A sweet story of acceptance for all those who are this, that, neither, either, and everything in between

READ REVIEW

NEITHER

“Once upon a time, there were two kinds: this and that”: blue bunnies and yellow birds, with no other options. Until one day, an unusual egg hatches something that’s a bit of both—it’s a bright green creature with ears and tail like a bunny’s on a body like a bird’s. An animal that’s both, or Neither, does not really fit in anywhere, not quite “rabbity” nor “birdy” enough. So Neither flies off for Somewhere Else and stumbles upon a friendly community with lots of other “neither” sorts. Anderson’s bright gouache illustrations depict fantastic, rainbow-hued creatures that don’t quite fit into any neat box, not even those of well-known mythical creatures. Wings, spots, unicorn horns, and beaks, in any combination, all are welcome in the Land of All. Overtly a celebration of nonbinary identities, this parable is well-suited for any shelf seeking positive diversity titles for preschoolers and early-elementary students. Reminiscent of other recent titles in the same vein (Michael Hall’s Red, 2015, and Andrea J. Loney and Carmen Saldaña’s Bunnybear, 2017, are just two), this stands out for its accessibility to even very young read-aloud audiences.

A sweet story of acceptance for all those who are this, that, neither, either, and everything in between . (Picture book. 2-6)

Pub Date: Feb. 13, 2018

ISBN: 978-0-316-54769-7

Page Count: 40

Publisher: Little, Brown

Review Posted Online: Nov. 22, 2017

Kirkus Reviews Issue: Dec. 15, 2017

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Parents of toddlers starting school or day care should seek separation-anxiety remedies elsewhere, and fans of the original...

A KISSING HAND FOR CHESTER RACCOON

From the Kissing Hand series

A sweetened, condensed version of the best-selling picture book, The Kissing Hand.

As in the original, Chester Raccoon is nervous about attending Owl’s night school (raccoons are nocturnal). His mom kisses him on the paw and reminds him, “With a Kissing Hand… / We’ll never be apart.” The text boils the story down to its key elements, causing this version to feel rushed. Gone is the list of fun things Chester will get to do at school. Fans of the original may be disappointed that this board edition uses a different illustrator. Gibson’s work is equally sentimental, but her renderings are stiff and flat in comparison to the watercolors of Harper and Leak. Very young readers will probably not understand that Owl’s tree, filled with opossums, a squirrel, a chipmunk and others, is supposed to be a school.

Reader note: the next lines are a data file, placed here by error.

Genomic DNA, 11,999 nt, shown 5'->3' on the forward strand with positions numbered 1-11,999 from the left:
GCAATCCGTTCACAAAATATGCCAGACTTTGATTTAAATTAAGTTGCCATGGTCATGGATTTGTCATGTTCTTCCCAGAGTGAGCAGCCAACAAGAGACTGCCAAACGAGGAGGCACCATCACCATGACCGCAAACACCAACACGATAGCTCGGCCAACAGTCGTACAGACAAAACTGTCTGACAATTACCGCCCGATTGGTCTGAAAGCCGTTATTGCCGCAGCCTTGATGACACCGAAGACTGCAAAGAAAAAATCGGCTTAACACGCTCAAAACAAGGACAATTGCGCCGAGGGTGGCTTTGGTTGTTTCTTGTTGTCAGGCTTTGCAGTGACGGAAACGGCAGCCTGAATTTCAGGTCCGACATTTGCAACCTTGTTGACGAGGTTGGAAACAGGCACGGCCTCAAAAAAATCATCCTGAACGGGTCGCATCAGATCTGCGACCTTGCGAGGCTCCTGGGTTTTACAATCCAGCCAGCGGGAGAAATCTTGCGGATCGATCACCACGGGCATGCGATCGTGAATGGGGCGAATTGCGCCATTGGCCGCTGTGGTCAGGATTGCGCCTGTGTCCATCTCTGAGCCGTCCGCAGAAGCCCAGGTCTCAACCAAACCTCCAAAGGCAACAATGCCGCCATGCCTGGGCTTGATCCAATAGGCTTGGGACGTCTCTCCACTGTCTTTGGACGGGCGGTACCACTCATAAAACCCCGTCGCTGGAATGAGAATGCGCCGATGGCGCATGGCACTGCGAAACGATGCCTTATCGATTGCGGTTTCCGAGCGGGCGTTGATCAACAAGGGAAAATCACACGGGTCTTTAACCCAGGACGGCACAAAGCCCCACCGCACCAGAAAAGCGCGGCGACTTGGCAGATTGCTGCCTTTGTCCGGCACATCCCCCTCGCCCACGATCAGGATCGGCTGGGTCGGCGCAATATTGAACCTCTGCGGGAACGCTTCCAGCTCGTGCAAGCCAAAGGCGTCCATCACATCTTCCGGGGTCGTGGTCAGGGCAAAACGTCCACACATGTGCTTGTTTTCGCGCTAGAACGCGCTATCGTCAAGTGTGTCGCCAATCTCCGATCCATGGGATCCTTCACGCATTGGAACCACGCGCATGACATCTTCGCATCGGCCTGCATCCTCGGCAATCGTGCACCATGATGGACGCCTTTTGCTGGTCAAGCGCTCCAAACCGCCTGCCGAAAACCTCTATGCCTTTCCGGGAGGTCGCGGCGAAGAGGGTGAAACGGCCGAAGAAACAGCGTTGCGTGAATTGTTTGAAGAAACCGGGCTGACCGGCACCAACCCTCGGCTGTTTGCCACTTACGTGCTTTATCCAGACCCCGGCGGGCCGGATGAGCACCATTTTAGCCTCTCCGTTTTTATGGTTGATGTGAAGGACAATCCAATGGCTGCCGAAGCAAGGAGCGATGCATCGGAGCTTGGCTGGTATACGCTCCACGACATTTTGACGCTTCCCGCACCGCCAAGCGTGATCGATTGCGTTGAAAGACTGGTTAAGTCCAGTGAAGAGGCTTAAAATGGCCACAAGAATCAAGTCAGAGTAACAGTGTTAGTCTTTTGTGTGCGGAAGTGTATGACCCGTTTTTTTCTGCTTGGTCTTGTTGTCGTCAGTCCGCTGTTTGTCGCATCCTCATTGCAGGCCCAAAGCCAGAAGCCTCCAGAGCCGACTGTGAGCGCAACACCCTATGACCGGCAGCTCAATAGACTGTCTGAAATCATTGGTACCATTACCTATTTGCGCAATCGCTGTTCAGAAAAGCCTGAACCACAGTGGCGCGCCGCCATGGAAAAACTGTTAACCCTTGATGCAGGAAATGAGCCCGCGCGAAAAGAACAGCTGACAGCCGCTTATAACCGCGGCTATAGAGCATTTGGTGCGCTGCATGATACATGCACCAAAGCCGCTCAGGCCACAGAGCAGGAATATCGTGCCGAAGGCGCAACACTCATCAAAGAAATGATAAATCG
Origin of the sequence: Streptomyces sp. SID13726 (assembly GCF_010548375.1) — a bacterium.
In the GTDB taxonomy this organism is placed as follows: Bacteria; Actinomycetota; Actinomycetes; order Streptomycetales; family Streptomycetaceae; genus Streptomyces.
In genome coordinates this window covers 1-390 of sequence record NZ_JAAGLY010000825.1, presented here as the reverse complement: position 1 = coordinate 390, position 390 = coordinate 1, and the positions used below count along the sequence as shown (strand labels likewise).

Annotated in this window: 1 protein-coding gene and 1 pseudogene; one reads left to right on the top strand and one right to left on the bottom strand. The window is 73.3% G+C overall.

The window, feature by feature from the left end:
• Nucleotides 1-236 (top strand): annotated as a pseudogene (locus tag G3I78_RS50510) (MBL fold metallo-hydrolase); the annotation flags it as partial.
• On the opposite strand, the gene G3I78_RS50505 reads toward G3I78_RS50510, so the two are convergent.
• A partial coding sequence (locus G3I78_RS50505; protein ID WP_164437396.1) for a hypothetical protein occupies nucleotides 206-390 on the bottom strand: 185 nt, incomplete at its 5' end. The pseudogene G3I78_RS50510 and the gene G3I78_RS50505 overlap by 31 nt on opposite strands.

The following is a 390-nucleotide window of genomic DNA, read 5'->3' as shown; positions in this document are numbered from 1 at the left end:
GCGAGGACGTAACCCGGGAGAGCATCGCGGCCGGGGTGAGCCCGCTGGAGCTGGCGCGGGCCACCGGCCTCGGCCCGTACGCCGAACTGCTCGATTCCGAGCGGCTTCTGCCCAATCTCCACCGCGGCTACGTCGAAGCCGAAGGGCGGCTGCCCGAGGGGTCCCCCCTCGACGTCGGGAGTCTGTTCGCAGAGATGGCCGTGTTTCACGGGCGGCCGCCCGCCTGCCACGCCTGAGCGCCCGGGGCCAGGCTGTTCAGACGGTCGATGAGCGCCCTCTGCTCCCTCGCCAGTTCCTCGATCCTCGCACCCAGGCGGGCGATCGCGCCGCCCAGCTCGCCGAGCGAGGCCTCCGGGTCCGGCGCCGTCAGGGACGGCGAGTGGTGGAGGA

Parents of toddlers starting school or day care should seek separation-anxiety remedies elsewhere, and fans of the original shouldn’t look to this version as replacement for their page-worn copies. (Board book. 2-4)

Pub Date: April 1, 2014

ISBN: 978-1-933718-77-4

Page Count: 14

Publisher: Tanglewood Publishing

Review Posted Online: May 19, 2014

Kirkus Reviews Issue: July 1, 2014

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A good choice for caregivers looking for a positive, uncomplicated introduction to a new baby that focuses on everything an...

I AM A BIG BROTHER

A little boy exults in his new role as big brother.

Rhyming text describes the arrival of a new baby and all of the big brother’s rewarding new duties. He gets to help with feedings, diaper changes, playtime, bathtime, and naptime. Though the rhyming couplets can sometimes feel a bit forced and awkward, the sentiment is sweet, as the focus here never veers from the excitement and love a little boy feels for his tiny new sibling. The charming, uncluttered illustrations convincingly depict the growing bond between this fair-skinned, rosy-cheeked, smiling pair of boys. In the final pages, the parents, heretofore kept mostly out of view, are pictured holding the children. The accompanying text reads: “Mommy, Daddy, baby, me. / We love each other—a family!” In companion volume I Am a Big Sister, the little boy is replaced with a little girl with bows in her hair. Some of the colors and patterns in the illustrations are slightly altered, but it is essentially the same title.

A good choice for caregivers looking for a positive, uncomplicated introduction to a new baby that focuses on everything an older sibling can do to help. (Board book. 2-4)

Pub Date: Jan. 27, 2015

ISBN: 978-0-545-68886-4

Page Count: 24

Publisher: Cartwheel/Scholastic

Review Posted Online: March 17, 2015

Kirkus Reviews Issue: July 1, 2015

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